Economic Growth: Optimism at the End of 2020

Variations indicating a certain improvement in the world economy, the reopening of different markets and the recovery of exports are some of the factors that could influence Guatemala's economic activity to decrease less than expected in 2020.

Wednesday, August 26, 2020

In this context of economic crisis resulting from the outbreak of covid-19, the Economic Commission for Latin America and the Caribbean (ECLAC) predicted in April that the Guatemalan economy would fall by 1.3% at the end of 2020. According to the projections updated in July, the contraction of the Gross Domestic Product would be worse, as the forecast was for a -4.1% variation.

In recent weeks the situation has changed and although it is expected that at the end of the year production will close in negative territory, when compared to 2019 levels, the fall could be considerably less.

Check out the "System for monitoring markets and the economic situation in Central American countries", developed by CentralAmericaData.

Sergio Recinos, president of the Bank of Guatemala told Prensalibre.com that "...based on what they have observed in the world economy, plus the indicators that have been noted so far, production points to be in the best range. Unfortunately, it is always falling, but already at -1.5%."

Economic activity has shown signs of improvement. At the beginning of August, the Bank of Guatemala reported that after the IMAE in the local economy registered a -12% annual variation in May of this year and in the context of the economic crisis, during June 2020 the contraction of production was less, reporting a 9% fall with respect to the same month in 2019.

Erick Coyoy, former Minister of Economy, said that "... fortunately the income from family remittances improves and exports are not so bad, but it is not that it responds to a local strategy that has control, but that the U.S. economy, are not so bad, despite the unemployment rate."

For the ex-official, if the situation of the U.S. economy continues to improve, 2020 will not be so negative for Guatemalan economic activity.

See "2020-2021 Economic Outlook" from the Bank of Guatemala



More on this topic

Uncertainty about Slow Progress in the Vaccination Process

June 2021

Although expectations for the end of 2021 are good for the Guatemalan economy, there is uncertainty regarding what will happen in the second part of the year, as the vaccination process is progressing slowly.

According to World Bank forecasts published in June 2021, it is expected that at the end of the year, Guatemala's Gross Domestic Product will grow 3.6% year-on-year.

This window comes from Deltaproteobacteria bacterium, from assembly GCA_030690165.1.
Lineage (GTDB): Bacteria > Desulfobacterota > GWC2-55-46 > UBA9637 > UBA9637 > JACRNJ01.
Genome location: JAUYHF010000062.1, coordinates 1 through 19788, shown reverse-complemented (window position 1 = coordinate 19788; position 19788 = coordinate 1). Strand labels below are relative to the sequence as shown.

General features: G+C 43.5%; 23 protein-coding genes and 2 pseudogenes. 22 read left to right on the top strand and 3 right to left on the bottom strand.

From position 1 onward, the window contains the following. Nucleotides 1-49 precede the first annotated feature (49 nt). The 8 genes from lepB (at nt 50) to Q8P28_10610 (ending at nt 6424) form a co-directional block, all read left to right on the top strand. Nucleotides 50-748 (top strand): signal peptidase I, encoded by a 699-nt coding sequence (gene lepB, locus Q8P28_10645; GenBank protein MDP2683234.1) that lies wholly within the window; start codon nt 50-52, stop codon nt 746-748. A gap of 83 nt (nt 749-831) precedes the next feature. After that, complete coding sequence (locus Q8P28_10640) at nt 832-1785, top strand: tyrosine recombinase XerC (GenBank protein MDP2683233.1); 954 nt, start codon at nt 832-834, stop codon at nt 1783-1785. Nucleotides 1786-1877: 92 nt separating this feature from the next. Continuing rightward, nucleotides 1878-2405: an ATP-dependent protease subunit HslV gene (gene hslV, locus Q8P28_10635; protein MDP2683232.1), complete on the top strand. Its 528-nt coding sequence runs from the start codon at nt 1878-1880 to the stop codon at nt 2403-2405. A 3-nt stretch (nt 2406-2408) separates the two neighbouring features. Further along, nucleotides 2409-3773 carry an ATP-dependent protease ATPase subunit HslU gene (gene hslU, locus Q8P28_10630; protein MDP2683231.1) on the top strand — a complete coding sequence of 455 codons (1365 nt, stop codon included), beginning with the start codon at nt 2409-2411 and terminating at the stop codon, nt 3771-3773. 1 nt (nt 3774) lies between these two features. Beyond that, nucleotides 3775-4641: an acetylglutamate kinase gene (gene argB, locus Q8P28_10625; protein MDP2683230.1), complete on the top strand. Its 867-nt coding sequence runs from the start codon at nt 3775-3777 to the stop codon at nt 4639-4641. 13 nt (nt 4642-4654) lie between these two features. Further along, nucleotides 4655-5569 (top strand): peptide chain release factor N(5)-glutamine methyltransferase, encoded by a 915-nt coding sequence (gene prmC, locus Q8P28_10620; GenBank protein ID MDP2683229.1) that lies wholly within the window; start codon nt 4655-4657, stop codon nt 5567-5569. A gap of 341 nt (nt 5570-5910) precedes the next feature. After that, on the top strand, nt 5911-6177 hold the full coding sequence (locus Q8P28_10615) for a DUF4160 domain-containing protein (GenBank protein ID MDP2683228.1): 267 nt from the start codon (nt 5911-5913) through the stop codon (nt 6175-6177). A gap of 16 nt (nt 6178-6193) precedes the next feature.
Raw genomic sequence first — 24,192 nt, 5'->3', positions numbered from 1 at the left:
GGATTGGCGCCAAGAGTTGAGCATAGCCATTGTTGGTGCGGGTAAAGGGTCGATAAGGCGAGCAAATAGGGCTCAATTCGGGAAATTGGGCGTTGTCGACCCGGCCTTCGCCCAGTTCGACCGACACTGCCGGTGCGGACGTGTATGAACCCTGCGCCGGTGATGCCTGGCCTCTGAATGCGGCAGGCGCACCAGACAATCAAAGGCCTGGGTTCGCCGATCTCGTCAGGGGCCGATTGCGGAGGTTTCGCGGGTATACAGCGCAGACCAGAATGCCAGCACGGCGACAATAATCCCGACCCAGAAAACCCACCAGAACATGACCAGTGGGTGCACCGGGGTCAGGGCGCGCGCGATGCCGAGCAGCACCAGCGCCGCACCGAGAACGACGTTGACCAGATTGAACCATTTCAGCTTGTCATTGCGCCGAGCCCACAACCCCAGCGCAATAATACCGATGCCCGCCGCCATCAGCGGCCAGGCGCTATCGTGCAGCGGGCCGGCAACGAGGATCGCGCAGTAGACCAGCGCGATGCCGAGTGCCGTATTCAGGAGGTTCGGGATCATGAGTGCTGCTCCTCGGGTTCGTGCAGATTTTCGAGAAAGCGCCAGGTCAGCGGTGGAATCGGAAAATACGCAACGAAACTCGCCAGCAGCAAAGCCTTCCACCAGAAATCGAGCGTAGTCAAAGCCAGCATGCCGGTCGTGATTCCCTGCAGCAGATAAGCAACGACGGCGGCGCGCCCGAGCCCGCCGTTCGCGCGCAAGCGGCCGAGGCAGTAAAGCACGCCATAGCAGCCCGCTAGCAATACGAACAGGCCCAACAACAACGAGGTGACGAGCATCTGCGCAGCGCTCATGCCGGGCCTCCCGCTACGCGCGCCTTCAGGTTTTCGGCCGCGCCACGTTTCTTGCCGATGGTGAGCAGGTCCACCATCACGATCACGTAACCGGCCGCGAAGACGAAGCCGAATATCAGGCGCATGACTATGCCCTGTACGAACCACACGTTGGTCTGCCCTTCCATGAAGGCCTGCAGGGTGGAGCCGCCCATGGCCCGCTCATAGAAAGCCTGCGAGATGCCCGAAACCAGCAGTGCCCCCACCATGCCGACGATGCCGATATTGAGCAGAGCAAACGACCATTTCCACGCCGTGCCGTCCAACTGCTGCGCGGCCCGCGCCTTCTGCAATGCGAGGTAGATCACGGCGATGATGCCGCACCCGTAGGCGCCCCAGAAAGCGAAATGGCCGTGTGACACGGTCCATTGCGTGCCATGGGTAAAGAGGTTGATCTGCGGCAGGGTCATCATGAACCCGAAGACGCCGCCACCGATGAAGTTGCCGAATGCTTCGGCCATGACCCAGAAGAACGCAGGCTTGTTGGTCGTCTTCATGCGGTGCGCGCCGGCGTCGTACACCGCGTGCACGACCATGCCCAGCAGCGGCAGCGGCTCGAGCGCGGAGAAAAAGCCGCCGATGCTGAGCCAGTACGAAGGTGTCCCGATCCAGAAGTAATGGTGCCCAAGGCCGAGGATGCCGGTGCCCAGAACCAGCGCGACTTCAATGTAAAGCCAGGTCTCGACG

Economic Recovery: Which Sectors Are Winning?

October 2020

Agriculture, Financial and Insurance Activities, and Real Estate Activities, are the sectors that in Guatemala and in the context of the economic reopening, have increased their growth forecasts for 2020.

In June, when mobility restrictions were severe in the country due to the outbreak of covid-19, the Bank of Guatemala (Banguat) predicted that by the end of the year, Agriculture would grow by 1.1%, Financial and insurance activities by 2% and Real estate activities by 2.8%.

Economic Activity: Slight Improvement in Costa Rica

October 2020

In the context of the crisis generated by the outbreak of covid-19 and after reporting a -9% year-on-year variation in July, in August the IMAE registered a smaller reduction by contracting 8% compared to the same month in 2019.

The fall in the volume of production is greater in the activities of hotels and restaurants (59.3%), transport and storage (27.4%) and trade (15.5%), all of which is closely related to the greater incidence in these sectors of national and international restrictions on the movement of people and goods, reported the Central Bank of Costa Rica (BCCR).

Costa Rican Economy: Forecasts Worsen

July 2020

In April the Central Bank of Costa Rica predicted that by the end of 2020 GDP would fall by 3.6%, but due to the current health and economic crisis scenario the projections worsened, and now a 5% contraction in production is estimated.

The effect of the current international situation would be transmitted to the national economy through various channels: growth in trading partners, lower prices of raw materials and financial conditions, according to an official report.

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